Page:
Background: Genetic contribution to left ventricular (LV) structure is generally recognized, but whether and how this influence varies by ethnicity or with age is unknown. Methods: Participants were 517 European-American (EA) and African-American (AA) twin pairs (mean age: 14.6 ± 3.0) at visit 1 and 422 EA and AA twin pairs at follow-up 4.1 years later. Echocardiograms were obtained on both visits. Data were analyzed using the structural equation modeling software Mx. Results: Body mass index (BMI) was a strong predictor for all LV measures at both visits 1 and 2, accounting for 3.5-24.2% of the total variance. Hemodynamics explained up to 4.5% additional LV measures variance. After adjusting for BMI, LV measures showed substantial heritability (range: 21-71%). Best-fitting longitudinal models revealed considerable novel genetic effects on the interventricular septum, posterior wall-, and relative wall thickness (RWT) (but not LV internal diameter), accounting for 32-41% of the phenotypic variance at visit 2, with no significant gender and ethnic effects. There was a gender difference for LV mass index in AAs (P < 0.01), with a significant influence of novel genetic effects in males (47%), but not in females. No gender difference was seen in EAs, with 34% of the phenotypic variance at visit 2 attributable to novel genetic effects. Conclusions: The heritability of cardiac structure and geometry was equally substantial in both AAs and EAs. Significant novel genetic influences were detected for all measures but LV inner diameter and LV mass index in AA females. Further developmental genetic studies are warranted to elucidate the nature of the emerging gene effects during the transition from adolescence to adulthood.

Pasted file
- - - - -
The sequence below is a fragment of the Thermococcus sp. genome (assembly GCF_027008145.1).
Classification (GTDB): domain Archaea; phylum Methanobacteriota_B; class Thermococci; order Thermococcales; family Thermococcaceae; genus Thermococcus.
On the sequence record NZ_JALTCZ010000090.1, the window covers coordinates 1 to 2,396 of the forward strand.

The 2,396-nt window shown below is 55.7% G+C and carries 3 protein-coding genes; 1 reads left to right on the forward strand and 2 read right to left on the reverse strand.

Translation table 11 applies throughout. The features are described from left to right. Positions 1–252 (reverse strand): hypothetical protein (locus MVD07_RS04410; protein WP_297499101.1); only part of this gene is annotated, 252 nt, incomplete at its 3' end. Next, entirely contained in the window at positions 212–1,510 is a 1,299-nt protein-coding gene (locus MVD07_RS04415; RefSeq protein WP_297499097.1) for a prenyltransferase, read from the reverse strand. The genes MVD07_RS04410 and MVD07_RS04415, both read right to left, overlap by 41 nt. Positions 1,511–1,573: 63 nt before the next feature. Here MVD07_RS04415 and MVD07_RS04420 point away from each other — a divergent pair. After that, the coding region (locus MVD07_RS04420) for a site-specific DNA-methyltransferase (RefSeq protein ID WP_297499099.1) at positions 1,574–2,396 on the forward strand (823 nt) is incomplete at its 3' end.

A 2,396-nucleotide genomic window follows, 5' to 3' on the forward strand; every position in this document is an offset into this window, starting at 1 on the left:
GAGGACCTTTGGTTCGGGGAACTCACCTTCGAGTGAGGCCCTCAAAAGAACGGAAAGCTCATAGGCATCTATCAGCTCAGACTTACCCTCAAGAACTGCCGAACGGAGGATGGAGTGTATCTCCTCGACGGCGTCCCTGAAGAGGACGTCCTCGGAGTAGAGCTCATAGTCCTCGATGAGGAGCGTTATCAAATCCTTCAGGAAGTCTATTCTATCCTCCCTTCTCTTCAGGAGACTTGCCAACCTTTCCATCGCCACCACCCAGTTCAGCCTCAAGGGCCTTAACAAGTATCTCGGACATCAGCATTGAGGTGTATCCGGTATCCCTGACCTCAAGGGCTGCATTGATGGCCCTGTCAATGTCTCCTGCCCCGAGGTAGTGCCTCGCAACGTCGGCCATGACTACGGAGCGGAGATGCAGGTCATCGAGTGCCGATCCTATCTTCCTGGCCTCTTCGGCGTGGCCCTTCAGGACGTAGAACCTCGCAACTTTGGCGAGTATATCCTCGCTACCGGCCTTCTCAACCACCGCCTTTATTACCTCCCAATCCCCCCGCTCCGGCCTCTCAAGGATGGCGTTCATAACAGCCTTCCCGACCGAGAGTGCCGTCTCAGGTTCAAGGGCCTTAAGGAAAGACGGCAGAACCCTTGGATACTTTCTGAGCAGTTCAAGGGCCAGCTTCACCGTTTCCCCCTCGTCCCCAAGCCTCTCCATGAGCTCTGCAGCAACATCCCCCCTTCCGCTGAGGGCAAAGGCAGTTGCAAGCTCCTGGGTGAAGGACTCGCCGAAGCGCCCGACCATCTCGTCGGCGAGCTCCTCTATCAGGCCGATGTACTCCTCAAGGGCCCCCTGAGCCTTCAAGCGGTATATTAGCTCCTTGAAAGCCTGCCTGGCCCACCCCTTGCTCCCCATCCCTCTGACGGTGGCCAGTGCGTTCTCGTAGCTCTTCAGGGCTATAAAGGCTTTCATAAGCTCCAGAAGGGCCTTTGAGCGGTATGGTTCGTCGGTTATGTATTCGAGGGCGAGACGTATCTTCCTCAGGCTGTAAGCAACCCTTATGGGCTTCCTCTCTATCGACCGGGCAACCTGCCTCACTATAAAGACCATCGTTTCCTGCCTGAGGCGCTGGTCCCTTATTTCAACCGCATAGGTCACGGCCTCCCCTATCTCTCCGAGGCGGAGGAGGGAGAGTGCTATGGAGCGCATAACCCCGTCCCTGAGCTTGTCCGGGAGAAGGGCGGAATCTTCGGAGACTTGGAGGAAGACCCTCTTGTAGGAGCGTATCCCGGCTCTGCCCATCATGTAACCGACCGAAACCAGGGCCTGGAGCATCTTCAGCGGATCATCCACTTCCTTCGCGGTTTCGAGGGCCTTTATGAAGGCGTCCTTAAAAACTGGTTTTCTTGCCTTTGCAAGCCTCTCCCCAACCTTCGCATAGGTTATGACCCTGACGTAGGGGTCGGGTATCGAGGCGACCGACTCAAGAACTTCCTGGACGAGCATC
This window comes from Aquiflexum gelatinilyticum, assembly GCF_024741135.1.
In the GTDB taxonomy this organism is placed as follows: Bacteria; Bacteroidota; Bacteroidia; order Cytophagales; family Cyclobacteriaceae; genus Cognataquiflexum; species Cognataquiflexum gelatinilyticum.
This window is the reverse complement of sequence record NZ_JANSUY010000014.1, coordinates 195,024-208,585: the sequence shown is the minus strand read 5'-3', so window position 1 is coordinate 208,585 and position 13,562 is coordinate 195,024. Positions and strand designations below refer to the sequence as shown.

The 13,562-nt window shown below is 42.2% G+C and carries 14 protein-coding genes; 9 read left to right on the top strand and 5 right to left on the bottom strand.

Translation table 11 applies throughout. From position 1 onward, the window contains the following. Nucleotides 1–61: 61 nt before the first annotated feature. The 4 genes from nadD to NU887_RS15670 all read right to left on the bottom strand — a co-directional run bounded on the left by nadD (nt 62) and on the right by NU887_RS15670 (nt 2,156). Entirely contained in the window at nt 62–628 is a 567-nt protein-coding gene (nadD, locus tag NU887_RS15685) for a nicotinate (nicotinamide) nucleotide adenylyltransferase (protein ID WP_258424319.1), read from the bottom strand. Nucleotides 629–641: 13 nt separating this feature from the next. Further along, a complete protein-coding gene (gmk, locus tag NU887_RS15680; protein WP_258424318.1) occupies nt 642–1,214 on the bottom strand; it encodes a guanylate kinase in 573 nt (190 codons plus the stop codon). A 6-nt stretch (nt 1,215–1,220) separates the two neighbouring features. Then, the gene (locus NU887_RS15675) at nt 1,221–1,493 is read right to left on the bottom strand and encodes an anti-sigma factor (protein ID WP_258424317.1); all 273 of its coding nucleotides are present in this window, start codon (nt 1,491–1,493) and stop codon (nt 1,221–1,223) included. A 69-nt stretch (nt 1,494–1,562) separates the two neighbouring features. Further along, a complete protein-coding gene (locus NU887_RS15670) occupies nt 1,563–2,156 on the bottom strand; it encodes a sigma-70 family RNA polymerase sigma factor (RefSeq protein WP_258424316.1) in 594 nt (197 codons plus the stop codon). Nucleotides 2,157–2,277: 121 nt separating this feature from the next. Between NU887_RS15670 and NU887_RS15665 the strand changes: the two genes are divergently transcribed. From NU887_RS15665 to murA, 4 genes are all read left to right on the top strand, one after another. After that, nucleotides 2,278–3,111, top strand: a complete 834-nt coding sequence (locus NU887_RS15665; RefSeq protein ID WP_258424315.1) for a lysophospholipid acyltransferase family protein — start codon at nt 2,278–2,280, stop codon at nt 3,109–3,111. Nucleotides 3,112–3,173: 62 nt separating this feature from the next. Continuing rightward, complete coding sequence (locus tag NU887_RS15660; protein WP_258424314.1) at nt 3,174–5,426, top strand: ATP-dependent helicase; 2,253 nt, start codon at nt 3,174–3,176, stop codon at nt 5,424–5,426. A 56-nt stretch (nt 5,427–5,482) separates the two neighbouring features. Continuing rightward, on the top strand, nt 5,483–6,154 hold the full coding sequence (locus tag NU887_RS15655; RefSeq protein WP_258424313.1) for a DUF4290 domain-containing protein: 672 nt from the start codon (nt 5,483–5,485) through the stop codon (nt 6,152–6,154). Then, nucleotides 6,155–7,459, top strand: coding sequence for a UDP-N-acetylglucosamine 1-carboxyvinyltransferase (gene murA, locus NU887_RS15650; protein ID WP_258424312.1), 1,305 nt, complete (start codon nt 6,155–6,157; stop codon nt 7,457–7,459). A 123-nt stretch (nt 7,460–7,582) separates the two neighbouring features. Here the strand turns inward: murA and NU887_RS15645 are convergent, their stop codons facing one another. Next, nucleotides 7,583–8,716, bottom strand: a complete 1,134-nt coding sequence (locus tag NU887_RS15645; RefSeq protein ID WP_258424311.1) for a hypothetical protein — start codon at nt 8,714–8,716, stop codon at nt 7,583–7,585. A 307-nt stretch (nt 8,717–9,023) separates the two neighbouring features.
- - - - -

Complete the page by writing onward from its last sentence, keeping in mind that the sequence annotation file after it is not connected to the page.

ASJC Scopus subject areas
- Internal Medicine